Body Along Appalachian Trail Identified

Earlier this week, Blue Ridge Outdoors reported an unidentified body found near the Appalachian Trail at Black Rock in South Mountain State Park, Boonsboro Maryland. The body has since been identified as Michael Joseph Mack, 58, of Hanover, Md. Two hikers discovered Mack’s body on Monday, July 10, and called 911 around 3:45pm. We spoke with Candy Thomson, spokeswoman for the Maryland Department of Natural Resources Police, and Sergeant D. Brandon Garvey, the incident commander on the scene, both of whom graciously provided us with more recent details.

The subject was found off-trail, in an extremely rugged, boulder-strewn area.  Authorities’ original plan was to lift the subject out via helicopter, but quickly discovered that helicopter access to the area would be impossible.  Instead, the local fire department from Washington County cut a trail to approach the site from below.  After a 35-minute ATV ride, search and rescue personnel then had to pick their way across the boulder field to where the body had been prepared for extraction. Sargent Garvey, the incident commander, said that his Tactical Response Team (TRT) rigged a tension line across the steep terrain and carried the body out in a stokes basket, first 350 feet down the slope, then an additional 400 yards back to the ATV’s. The whole operation took over six hours with a team of about seven TRT members and at least twelve local officers. Even with minimal ropes training, Sergeant Garvey – who specializes in maritime rescues in the Port of Baltimore and the Chesapeake – said that the extraction, though very strenuous, actually didn’t take as long as he expected. “We’re a very fit group,” he said, “and there were no injuries on the way out.”

Captain Brian Albert, regional commander for Western Maryland, said that the Tactical Response Team was immensely helpful in the operation, though they are normally deployed for search and rescue or woodland tactical missions for missing persons, children, or suspected despondent persons on state property. He also said that the TRT used their skills and empathy to bring closure to the subject’s family.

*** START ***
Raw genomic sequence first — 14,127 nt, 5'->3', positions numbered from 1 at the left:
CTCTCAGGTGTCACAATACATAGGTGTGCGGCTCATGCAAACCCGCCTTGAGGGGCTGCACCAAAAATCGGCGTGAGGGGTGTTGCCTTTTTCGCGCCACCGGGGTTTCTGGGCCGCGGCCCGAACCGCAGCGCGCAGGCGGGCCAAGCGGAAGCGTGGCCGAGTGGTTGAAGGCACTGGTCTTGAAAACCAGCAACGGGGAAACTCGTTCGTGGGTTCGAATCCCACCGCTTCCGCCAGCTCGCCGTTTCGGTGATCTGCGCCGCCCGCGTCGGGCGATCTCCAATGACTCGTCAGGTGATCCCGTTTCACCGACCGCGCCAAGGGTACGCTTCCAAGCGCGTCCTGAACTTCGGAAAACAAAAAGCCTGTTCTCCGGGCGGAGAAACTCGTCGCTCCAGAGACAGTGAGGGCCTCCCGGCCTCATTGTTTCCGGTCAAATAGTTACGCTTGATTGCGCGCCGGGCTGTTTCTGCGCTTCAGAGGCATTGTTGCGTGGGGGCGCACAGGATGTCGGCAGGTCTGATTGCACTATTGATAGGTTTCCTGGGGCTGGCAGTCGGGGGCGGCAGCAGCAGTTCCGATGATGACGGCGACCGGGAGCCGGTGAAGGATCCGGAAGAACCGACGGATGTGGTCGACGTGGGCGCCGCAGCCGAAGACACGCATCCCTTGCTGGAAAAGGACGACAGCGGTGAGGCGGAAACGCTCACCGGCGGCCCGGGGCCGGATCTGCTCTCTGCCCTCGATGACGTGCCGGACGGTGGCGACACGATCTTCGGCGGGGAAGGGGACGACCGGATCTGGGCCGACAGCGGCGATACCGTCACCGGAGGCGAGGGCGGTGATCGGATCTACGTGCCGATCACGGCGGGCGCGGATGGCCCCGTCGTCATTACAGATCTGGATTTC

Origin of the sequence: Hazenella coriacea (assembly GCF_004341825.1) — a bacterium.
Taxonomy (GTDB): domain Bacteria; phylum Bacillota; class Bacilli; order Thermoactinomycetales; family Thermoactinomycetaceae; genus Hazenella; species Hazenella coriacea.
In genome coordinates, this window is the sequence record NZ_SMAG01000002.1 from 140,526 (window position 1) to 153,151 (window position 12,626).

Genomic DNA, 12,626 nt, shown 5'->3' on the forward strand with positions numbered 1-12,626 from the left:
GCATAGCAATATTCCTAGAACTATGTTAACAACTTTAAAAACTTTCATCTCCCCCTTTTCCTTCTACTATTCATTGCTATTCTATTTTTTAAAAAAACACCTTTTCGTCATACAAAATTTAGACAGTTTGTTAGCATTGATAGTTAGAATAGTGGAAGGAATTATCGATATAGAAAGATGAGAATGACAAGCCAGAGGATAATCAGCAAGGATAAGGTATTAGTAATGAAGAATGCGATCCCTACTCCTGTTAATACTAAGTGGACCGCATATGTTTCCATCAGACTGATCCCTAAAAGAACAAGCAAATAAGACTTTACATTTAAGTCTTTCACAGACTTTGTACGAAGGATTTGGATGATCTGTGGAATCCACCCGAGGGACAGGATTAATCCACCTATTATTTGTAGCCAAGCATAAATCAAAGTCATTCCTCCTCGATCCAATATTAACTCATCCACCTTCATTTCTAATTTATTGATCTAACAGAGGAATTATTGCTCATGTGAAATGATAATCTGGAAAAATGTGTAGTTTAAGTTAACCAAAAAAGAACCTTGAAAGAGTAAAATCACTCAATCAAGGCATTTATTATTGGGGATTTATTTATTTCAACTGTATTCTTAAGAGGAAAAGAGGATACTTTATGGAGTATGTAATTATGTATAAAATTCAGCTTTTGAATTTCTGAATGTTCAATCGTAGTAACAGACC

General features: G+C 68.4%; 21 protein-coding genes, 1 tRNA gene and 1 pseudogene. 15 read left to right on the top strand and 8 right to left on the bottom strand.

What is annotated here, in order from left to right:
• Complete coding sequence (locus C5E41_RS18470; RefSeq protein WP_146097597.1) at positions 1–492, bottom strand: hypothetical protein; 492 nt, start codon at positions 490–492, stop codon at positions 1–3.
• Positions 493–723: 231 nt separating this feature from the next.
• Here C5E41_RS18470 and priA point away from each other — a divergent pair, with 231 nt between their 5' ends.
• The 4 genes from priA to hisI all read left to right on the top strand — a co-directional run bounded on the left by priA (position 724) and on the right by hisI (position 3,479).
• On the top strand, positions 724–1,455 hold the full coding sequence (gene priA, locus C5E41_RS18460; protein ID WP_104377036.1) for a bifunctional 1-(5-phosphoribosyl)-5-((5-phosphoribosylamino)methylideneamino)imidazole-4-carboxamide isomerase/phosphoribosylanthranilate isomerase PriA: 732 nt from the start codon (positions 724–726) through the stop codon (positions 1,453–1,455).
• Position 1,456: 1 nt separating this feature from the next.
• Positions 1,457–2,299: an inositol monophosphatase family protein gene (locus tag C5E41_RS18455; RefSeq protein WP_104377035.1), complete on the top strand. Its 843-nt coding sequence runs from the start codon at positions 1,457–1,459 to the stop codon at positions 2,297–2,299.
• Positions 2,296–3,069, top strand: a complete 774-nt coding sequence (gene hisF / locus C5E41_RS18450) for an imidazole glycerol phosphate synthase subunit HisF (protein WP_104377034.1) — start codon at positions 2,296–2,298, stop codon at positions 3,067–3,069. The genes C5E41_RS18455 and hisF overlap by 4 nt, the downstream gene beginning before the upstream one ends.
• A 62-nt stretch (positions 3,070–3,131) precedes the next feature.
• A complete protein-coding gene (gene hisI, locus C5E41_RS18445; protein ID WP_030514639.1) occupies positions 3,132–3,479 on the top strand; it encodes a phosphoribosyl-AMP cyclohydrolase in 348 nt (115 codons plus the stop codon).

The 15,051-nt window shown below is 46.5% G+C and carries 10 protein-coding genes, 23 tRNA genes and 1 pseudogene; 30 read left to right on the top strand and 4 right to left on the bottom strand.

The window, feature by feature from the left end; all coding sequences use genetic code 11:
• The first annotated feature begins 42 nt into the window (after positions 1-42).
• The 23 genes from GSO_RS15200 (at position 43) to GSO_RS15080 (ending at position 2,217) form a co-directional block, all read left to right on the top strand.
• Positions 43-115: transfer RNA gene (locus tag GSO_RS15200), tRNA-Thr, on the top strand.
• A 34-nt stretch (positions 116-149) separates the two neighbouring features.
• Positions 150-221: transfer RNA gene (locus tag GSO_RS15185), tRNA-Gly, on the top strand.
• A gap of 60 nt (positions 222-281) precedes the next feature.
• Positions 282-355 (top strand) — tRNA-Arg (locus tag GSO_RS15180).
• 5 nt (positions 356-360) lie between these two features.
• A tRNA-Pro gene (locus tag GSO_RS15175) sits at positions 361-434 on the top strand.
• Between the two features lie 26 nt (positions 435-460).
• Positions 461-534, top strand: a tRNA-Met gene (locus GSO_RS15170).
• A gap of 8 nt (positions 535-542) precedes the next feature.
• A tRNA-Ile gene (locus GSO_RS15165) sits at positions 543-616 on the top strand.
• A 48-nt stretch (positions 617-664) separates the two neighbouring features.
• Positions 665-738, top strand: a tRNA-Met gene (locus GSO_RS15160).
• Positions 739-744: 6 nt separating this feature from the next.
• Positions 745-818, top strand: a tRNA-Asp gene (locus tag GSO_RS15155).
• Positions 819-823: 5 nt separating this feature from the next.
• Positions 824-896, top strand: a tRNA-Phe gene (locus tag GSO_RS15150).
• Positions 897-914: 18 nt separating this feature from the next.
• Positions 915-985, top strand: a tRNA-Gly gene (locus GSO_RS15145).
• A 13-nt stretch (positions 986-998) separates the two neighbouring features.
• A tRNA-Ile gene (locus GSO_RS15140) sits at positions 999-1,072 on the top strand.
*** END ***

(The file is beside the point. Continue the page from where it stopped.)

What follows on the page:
Though the body was originally unidentified due to the extent of natural decomposition, a missing person’s report was filed shortly after the extraction, which turned out to be the subject, Michael Joseph Mack. The report was filed with Anne Arundel County by Mack’s son, who spoke to him last on July 1. Mack’s identity was officially confirmed when the Baltimore Medical Examiner found his driver’s license. The physical autopsy has confirmed that Mack’s death was accidental, due to multiple injuries. There is no evidence to suggest suicide or foul play.

Shortly after the extraction, Mack’s vehicle was found on US-40 at an Appalachian trailhead, typically used by day hikers. Mack was carrying a day pack and a chalk bag for climbing or bouldering. He would have hiked about four miles from his car before his accident. Candy Thomson said that the subject was an avid climber and had outdoors experience, but was not dressed or equipped to be on the trail for more than an afternoon, and was definitely not a thru-hiker. She also says that the incident is still under investigation, and authorities are researching local weather conditions, particularly on the 4th of July, when Mack was off work.


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